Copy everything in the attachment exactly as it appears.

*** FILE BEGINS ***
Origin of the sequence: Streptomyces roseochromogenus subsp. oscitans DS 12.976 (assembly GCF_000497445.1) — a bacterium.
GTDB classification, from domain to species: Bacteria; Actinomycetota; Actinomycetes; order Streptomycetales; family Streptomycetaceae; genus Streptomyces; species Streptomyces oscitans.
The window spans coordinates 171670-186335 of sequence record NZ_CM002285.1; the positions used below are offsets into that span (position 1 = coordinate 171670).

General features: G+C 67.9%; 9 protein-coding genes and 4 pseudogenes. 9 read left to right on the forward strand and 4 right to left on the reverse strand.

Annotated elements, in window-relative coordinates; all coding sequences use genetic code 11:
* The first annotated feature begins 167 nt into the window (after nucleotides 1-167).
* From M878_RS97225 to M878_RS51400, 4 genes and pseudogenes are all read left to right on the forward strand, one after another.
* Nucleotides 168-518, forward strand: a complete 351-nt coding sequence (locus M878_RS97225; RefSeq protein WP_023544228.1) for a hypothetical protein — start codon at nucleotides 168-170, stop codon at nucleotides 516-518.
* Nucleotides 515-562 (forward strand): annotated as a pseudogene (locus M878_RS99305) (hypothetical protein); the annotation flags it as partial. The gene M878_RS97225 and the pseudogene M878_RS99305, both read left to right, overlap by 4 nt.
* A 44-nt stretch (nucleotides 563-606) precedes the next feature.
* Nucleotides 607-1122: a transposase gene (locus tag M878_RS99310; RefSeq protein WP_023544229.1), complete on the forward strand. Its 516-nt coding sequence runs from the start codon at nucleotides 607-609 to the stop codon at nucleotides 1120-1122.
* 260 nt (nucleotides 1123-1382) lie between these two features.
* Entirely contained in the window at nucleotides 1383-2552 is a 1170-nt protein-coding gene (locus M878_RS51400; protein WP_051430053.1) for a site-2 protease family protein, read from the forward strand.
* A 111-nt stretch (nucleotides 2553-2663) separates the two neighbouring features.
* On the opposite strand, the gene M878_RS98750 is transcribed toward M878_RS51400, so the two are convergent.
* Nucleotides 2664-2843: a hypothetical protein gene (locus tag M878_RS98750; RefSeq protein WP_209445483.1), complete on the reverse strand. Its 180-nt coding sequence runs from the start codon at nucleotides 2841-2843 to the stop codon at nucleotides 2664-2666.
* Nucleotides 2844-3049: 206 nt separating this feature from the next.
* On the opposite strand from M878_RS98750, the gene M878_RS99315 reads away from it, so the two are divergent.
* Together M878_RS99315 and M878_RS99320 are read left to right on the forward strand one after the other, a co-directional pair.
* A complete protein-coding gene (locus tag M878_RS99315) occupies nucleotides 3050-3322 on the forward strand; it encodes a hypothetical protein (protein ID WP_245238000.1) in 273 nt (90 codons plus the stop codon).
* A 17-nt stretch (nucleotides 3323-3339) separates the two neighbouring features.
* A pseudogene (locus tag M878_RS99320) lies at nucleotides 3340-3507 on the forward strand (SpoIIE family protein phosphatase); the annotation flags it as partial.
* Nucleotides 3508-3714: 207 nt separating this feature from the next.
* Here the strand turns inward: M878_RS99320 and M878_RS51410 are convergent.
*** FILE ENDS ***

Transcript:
Origin of the sequence: Streptomyces roseochromogenus subsp. oscitans DS 12.976 (assembly GCF_000497445.1) — a bacterium.
GTDB classification, from domain to species: Bacteria; Actinomycetota; Actinomycetes; order Streptomycetales; family Streptomycetaceae; genus Streptomyces; species Streptomyces oscitans.
The window spans coordinates 171670-186335 of sequence record NZ_CM002285.1; the positions used below are offsets into that span (position 1 = coordinate 171670).

General features: G+C 67.9%; 9 protein-coding genes and 4 pseudogenes. 9 read left to right on the forward strand and 4 right to left on the reverse strand.

Annotated elements, in window-relative coordinates; all coding sequences use genetic code 11:
* The first annotated feature begins 167 nt into the window (after nucleotides 1-167).
* From M878_RS97225 to M878_RS51400, 4 genes and pseudogenes are all read left to right on the forward strand, one after another.
* Nucleotides 168-518, forward strand: a complete 351-nt coding sequence (locus M878_RS97225; RefSeq protein WP_023544228.1) for a hypothetical protein — start codon at nucleotides 168-170, stop codon at nucleotides 516-518.
* Nucleotides 515-562 (forward strand): annotated as a pseudogene (locus M878_RS99305) (hypothetical protein); the annotation flags it as partial. The gene M878_RS97225 and the pseudogene M878_RS99305, both read left to right, overlap by 4 nt.
* A 44-nt stretch (nucleotides 563-606) precedes the next feature.
* Nucleotides 607-1122: a transposase gene (locus tag M878_RS99310; RefSeq protein WP_023544229.1), complete on the forward strand. Its 516-nt coding sequence runs from the start codon at nucleotides 607-609 to the stop codon at nucleotides 1120-1122.
* 260 nt (nucleotides 1123-1382) lie between these two features.
* Entirely contained in the window at nucleotides 1383-2552 is a 1170-nt protein-coding gene (locus M878_RS51400; protein WP_051430053.1) for a site-2 protease family protein, read from the forward strand.
* A 111-nt stretch (nucleotides 2553-2663) separates the two neighbouring features.
* On the opposite strand, the gene M878_RS98750 is transcribed toward M878_RS51400, so the two are convergent.
* Nucleotides 2664-2843: a hypothetical protein gene (locus tag M878_RS98750; RefSeq protein WP_209445483.1), complete on the reverse strand. Its 180-nt coding sequence runs from the start codon at nucleotides 2841-2843 to the stop codon at nucleotides 2664-2666.
* Nucleotides 2844-3049: 206 nt separating this feature from the next.
* On the opposite strand from M878_RS98750, the gene M878_RS99315 reads away from it, so the two are divergent.
* Together M878_RS99315 and M878_RS99320 are read left to right on the forward strand one after the other, a co-directional pair.
* A complete protein-coding gene (locus tag M878_RS99315) occupies nucleotides 3050-3322 on the forward strand; it encodes a hypothetical protein (protein ID WP_245238000.1) in 273 nt (90 codons plus the stop codon).
* A 17-nt stretch (nucleotides 3323-3339) separates the two neighbouring features.
* A pseudogene (locus tag M878_RS99320) lies at nucleotides 3340-3507 on the forward strand (SpoIIE family protein phosphatase); the annotation flags it as partial.
* Nucleotides 3508-3714: 207 nt separating this feature from the next.
* Here the strand turns inward: M878_RS99320 and M878_RS51410 are convergent.